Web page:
In 2006, just before the Masters on CBS and coinciding with the release of Tiger Woods’ father’s book from CBS’s publishing arm, “60 Minutes” promoted an exclusive, two-parts interview the late Ed Bradley conducted with Tiger Woods. Pitched as “Tiger, as you’ve never seen him,” the chats were exactly as we’d always seen and heard him.
They were fawning, mutual-grinning, candy-coated sessions. On top of the Masters and book sell, it all stunk like a tank job, and I wrote just that.
Word then reached me from attendees of an ESPN symposium at which the famous lead inquisitor of “60 Minutes,” the late Mike Wallace, had, for a fee, spoken. Specifically asked about that Woods exclusive, Wallace admitted that CBS had taken a dive to land it. I wrote that, too.
Livid and cursing, Wallace called me, furious that “a little bleep like you,” should write such a lie about him. But I had the transcript of his ESPN session. Wallace told his audience “There was an understanding going in” that certain questions of Woods were forbidden. Oh.
Suddenly Wallace had to go. He hung up on this little bleep.
Tierney did the right thing. Imagine having O’Neill on right after that “Jackie” episode and not asking him about it. As for O’Neill, the best way to sell a book is to buy an ad.
ESPN’s graphic desecration of NHL
I know, it’s ESPN, where anything worth doing is worth overdoing. But for the love of Gump Worsley, is common sense ever applied to game telecasts?
Game 4 of Hurricanes-Rangers, Tuesday, close game, live, intense play on. Yet ESPN constantly posted needless, distracting graphics along the top.
Why would ESPN want us to divert our attention to read something — anything — rather than watch live action in close Stanley Cup playoff games? At 0-0 and the puck in play, why would we choose to read the ’Canes’ Jordan Staal’s faceoff stats?
Never mind, it’s ESPN. It would have been in a split screen when the Hindenburg exploded.
Good show-and-tell insert on Saturday’s Mets-Rockies. SNY rover Steve Gelbs noticed Mets pitcher Adam Ottavino exercising in the outfield before the game in his bare feet, adding that Ottavino told him he has long done so.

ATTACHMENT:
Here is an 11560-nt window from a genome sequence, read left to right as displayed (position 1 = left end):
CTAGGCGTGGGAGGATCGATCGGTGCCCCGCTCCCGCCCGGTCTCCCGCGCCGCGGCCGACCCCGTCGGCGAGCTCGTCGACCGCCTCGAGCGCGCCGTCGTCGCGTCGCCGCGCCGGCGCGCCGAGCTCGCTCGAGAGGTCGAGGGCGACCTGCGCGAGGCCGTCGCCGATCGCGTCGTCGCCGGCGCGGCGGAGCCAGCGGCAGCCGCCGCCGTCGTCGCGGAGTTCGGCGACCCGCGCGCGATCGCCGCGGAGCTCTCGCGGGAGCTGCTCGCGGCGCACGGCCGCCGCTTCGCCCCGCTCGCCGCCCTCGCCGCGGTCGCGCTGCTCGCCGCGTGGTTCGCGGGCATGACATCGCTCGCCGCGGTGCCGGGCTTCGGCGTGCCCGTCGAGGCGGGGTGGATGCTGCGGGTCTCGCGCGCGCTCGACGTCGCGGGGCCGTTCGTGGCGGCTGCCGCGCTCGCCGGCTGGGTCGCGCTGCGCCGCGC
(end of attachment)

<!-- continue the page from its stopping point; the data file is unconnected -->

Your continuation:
Keith Hernandez, proud practitioner of the good life, next said that the only place anyone would find him barefooted is on a beach “in Turks and Caicos.”
Joe Pignatano, Brooklyn-made big league catcher who found fame and fertilizer as a Mets coach in the 1960s, died this week at 92. “Piggy” was a kind, uncomplicated soul fondly recalled for growing tomatoes in the Shea Stadium bullpen. I suspect many of us had an uncle just like him.
Unintended Replay Madness, continued: Monday’s Panthers-Lightning was stopped, cold, for nearly 10 minutes to try to determine if a puck went out of play. Action sport needlessly unplugged. What else is on?
Question for CBS’s Dottie Pepper and Ian Baker-Finch: Who on the PGA Tour is not “a good striker of the golf ball”?
Reader/author Doug Branch suggests there’s no more aptly named player than Giants catcher Joey Bart. In San Francisco, the Bay Area Rapid Transit is known as The BART.
I still prefer John Flaherty’s alert but easygoing, no word-gimmicks, easy-on-the-stats approach to the other 75 Yankee broadcasters now heard on YES. Flaherty wears well over three-plus hours. But given YES’s hires, that likely makes him expendable.
Still can’t believe Tiger Woods quit after three rounds of a major. He’d said he wouldn’t be there “if I didn’t think I could win.” Heck, at the time he bolted, CBS had him listed first among those 21 back!